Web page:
O Lord Thou shalt open my lips and my mouth shall declare Thy praise.

Sunday, April 17, 2011

PICS: High Mass in the Rite of Braga (Part I)

Missa Cantata for Palm Sunday in the Rite of Braga - Part I: Procession

I like to post liturgical eye candy. Today we pig out.

Today on a whim I decided it would be a good day to bring my camera to Church. It's Palm Sunday after all-there would be a procession before High Mass at Holy Name in Providence, RI. Wow. Good call. Mass was not in the Roman Rite, but in the Rite of Braga, celebrated by Fr. Joseph Santos, pastor there, but incardinated at Braga, Portugal. Being Portuguese myself, I have a natural interest in this rite. I was spoiled today to see one of the other Western Rites, so I'll spoil you too. It has been seldom seen after Vatican II, since the other Western Rites (which all use Latin as their language) are rather similar to the Tridentine Rite (or better put, the Roman Rite as mandated by Trent). Braga, together with Toledo and Milan, is one of three dioceses other than Rome to have it's own rite. There used to be more. Trent changed that. Braga is one of those rites that was over 200 years old at the time (the year 1570), so it was allowed to survive. The other western rites belong to religious orders. All these rites are variations of the Roman Rite, either developing along side it or being an offshoot of it. After Vatican II, many of these rites were oppressed (not suppressed) by modernists demanding vernacular and communal liturgy. The most recent edition of the Missale Bracarense is from 1924, so we are really being spoiled today. 1924 is better than 1962, no?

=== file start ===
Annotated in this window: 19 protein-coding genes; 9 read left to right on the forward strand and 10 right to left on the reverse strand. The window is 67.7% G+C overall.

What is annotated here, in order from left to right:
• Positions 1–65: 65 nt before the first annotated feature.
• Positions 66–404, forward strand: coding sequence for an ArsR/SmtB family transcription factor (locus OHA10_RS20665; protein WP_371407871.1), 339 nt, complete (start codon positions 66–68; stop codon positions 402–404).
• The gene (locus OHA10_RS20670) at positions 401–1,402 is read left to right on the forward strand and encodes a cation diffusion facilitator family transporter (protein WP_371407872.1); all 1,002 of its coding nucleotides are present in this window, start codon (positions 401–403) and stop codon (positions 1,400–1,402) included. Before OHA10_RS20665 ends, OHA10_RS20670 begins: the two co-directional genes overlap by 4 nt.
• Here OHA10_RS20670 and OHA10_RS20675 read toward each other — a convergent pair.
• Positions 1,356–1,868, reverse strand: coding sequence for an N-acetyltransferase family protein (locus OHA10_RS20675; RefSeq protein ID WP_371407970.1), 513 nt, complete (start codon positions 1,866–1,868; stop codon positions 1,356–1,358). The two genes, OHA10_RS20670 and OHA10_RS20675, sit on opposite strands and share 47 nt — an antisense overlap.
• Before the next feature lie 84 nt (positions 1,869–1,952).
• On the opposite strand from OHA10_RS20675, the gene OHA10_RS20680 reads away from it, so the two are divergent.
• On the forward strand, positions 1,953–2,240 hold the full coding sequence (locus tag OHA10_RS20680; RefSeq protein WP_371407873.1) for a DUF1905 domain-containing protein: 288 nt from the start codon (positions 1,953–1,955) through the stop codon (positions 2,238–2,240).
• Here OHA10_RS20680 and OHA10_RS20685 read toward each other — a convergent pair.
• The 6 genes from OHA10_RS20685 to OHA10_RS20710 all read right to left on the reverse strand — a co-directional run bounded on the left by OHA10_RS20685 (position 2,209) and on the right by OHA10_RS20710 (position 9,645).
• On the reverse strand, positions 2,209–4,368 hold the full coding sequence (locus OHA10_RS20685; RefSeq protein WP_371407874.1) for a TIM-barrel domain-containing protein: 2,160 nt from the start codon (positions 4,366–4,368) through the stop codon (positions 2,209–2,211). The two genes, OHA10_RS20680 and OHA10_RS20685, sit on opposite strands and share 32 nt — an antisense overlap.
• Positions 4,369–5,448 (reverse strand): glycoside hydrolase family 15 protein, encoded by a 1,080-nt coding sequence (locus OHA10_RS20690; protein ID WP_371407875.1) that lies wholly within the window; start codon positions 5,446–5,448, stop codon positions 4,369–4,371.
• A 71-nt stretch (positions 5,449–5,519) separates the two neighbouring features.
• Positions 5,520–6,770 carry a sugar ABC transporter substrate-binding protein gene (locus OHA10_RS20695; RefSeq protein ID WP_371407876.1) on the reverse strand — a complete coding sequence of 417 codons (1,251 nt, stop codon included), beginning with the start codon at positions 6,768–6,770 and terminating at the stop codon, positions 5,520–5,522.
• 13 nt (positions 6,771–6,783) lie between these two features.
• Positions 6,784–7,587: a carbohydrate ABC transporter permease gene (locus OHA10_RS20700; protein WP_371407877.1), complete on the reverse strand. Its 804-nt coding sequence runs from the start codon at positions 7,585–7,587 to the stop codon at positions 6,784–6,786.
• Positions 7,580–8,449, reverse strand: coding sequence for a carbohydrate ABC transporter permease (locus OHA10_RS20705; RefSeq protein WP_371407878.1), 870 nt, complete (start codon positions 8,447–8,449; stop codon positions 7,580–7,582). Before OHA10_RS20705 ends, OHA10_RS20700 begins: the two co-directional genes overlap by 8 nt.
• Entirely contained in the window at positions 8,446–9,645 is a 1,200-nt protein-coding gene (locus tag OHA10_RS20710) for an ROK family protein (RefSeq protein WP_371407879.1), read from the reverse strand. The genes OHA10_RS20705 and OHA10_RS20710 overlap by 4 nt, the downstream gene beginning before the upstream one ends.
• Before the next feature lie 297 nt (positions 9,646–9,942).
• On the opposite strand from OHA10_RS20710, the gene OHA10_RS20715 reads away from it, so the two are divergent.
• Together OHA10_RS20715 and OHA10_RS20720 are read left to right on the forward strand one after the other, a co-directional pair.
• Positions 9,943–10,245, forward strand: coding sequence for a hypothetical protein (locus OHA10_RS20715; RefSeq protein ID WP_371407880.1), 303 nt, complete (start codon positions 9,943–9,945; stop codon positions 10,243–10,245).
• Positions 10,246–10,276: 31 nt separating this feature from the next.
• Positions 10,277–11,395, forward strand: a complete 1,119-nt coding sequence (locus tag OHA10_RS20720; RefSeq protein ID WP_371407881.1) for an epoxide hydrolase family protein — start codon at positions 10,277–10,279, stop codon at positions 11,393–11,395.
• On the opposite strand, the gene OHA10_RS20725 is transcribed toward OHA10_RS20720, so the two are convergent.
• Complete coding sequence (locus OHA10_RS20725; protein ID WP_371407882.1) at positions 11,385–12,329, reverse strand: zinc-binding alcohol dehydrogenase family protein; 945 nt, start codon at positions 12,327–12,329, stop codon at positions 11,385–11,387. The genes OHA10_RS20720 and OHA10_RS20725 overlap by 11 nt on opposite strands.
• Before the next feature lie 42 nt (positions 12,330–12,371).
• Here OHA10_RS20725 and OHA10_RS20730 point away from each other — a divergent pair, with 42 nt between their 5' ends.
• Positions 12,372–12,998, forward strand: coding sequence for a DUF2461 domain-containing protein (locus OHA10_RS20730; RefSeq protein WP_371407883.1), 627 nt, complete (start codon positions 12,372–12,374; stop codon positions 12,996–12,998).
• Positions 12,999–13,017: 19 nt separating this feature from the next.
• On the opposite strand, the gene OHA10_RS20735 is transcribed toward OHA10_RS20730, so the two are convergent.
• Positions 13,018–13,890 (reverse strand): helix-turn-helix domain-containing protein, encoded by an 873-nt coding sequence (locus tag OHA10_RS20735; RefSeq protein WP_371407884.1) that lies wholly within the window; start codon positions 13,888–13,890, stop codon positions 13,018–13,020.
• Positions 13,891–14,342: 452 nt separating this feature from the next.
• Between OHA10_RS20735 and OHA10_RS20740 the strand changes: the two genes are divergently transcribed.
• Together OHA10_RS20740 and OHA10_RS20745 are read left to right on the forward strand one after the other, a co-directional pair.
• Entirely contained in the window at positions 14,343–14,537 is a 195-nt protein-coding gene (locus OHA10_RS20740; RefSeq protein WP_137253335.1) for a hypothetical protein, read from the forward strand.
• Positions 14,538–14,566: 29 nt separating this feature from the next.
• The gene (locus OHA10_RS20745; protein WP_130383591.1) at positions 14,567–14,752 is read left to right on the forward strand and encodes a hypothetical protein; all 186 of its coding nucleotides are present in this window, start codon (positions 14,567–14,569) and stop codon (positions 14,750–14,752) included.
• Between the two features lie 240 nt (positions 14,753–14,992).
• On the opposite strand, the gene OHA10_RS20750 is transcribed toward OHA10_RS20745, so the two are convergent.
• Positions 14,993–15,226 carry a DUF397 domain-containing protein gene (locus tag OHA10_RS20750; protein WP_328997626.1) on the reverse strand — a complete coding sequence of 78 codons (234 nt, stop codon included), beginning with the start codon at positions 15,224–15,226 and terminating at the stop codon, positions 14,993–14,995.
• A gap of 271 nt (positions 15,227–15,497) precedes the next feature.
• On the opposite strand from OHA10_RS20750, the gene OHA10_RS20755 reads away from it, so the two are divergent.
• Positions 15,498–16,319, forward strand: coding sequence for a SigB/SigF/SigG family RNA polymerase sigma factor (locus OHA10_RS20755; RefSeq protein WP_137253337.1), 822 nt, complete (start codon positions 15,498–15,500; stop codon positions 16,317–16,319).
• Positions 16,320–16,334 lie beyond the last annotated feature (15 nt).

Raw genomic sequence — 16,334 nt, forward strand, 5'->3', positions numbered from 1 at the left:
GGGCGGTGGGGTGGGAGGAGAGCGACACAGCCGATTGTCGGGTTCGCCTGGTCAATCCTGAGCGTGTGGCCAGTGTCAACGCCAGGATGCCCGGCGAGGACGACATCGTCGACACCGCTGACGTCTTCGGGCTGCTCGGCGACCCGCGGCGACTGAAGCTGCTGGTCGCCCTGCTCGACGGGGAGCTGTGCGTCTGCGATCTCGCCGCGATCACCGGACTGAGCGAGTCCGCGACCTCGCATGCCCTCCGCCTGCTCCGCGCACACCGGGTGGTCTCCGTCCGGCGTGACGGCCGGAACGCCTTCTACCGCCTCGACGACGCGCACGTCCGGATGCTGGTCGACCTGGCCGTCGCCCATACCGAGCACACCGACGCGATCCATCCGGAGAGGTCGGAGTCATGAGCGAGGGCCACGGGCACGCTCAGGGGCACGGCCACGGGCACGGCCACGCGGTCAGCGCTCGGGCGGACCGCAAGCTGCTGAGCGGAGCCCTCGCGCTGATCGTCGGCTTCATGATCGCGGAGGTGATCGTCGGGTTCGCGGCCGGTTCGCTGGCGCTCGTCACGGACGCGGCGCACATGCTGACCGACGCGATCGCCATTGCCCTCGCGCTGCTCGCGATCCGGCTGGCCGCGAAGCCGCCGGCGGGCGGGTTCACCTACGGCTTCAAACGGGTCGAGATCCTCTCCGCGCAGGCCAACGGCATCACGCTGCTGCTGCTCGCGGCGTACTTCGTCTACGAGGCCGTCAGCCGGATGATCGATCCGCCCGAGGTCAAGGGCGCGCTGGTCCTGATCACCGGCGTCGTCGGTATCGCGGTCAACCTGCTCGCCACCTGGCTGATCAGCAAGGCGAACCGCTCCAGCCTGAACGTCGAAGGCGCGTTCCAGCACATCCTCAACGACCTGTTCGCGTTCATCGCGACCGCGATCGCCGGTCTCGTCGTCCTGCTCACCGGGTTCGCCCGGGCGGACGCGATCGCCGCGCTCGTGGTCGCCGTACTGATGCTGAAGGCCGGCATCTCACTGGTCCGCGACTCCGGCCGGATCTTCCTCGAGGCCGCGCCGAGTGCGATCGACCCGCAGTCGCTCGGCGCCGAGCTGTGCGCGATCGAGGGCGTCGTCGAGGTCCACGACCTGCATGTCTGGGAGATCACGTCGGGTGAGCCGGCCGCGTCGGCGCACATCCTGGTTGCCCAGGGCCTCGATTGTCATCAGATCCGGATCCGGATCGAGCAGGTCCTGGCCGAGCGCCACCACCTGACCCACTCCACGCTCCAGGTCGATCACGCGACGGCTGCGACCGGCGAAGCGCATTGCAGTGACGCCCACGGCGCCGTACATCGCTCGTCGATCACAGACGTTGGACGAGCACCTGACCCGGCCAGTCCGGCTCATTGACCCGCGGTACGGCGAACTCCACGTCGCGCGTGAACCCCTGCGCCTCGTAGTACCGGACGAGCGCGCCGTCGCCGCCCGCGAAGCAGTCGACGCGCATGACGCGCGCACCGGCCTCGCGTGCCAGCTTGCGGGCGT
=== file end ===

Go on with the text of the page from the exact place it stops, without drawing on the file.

Mass was two hours long (procession and passion, it adds up...), so I'll split this into three parts: the Procession, Mass of the Catechumens, and Mass of the Faithful. I took 129 pictures and 51 made it into the final cut, far to many for one post. A couple servers reminded me of Mac McLernon as they too don't want their faces on the internet. I made them anonymous using the appropriate liturgical color.

I'll point out the differences with the Roman Rite as we go along. The procession has the most differences. In the Roman Rite (I mean the 1962 ed. obviously) we have an antiphon, one prayer for the blessing of the palms, distribution of the palms, Gospel, and procession. In the Rite of Braga it's much longer. You'll notice that violet vestments are used throughout, as was the case at Rome before 1956. While the (questionable) idea of using red vestments for the procession was introduced at Rome in 1956, the Mass remaining violet, it was never introduced at Braga. You'll also notice that images are unveiled today in the Rite of Braga for this Mass only, so the cross isn't veiled.

First the choir sings an antiphon (Jn 11:47-49, 50, 53) as the clergy enter. 

Then we have a Lesson (Is 62: 11-12)...
...a Gradual (Ph. 2:8-9)...
...and the Gospel (Mt 21: 1-9; the same as Rome).
Next, five prayers followed by a preface bless the palms.
The palms are distributed. The priest places the palm on the
processional cross, which features quite prominently.

The procession begins.

You'll notice that in the Rite of Braga, the thurifer &
crucifer wear dalmatics. They wear simply cassock,
surplice, and dalmatic. 
The Procession.

The Procession.

The Procession.

The Procession. Great shot of the cope.
The set of vestments was gorgeous. I took
many pictures of them specifically.

The Procession.

The procession stops thrice for the priest to genuflect to
the processional cross. Each time he sings, Ave Rex Noster.
"Hail, Our King"

Another of the three genuflections.
The Procession approaches the door.

The priest knocks on the door with the
processional cross saying the Attolite portas.
The porter asks, Quis est iste Rex gloriae?
This is done thrice, each time the priest
responds with one of the three
Dominus statements from Ps 23. You'll
remember this from the Roman Rite
Consecration of a Church (Think FSSP
Seminary in Nebraska). 

The door is opened.

They enter the Church for Mass.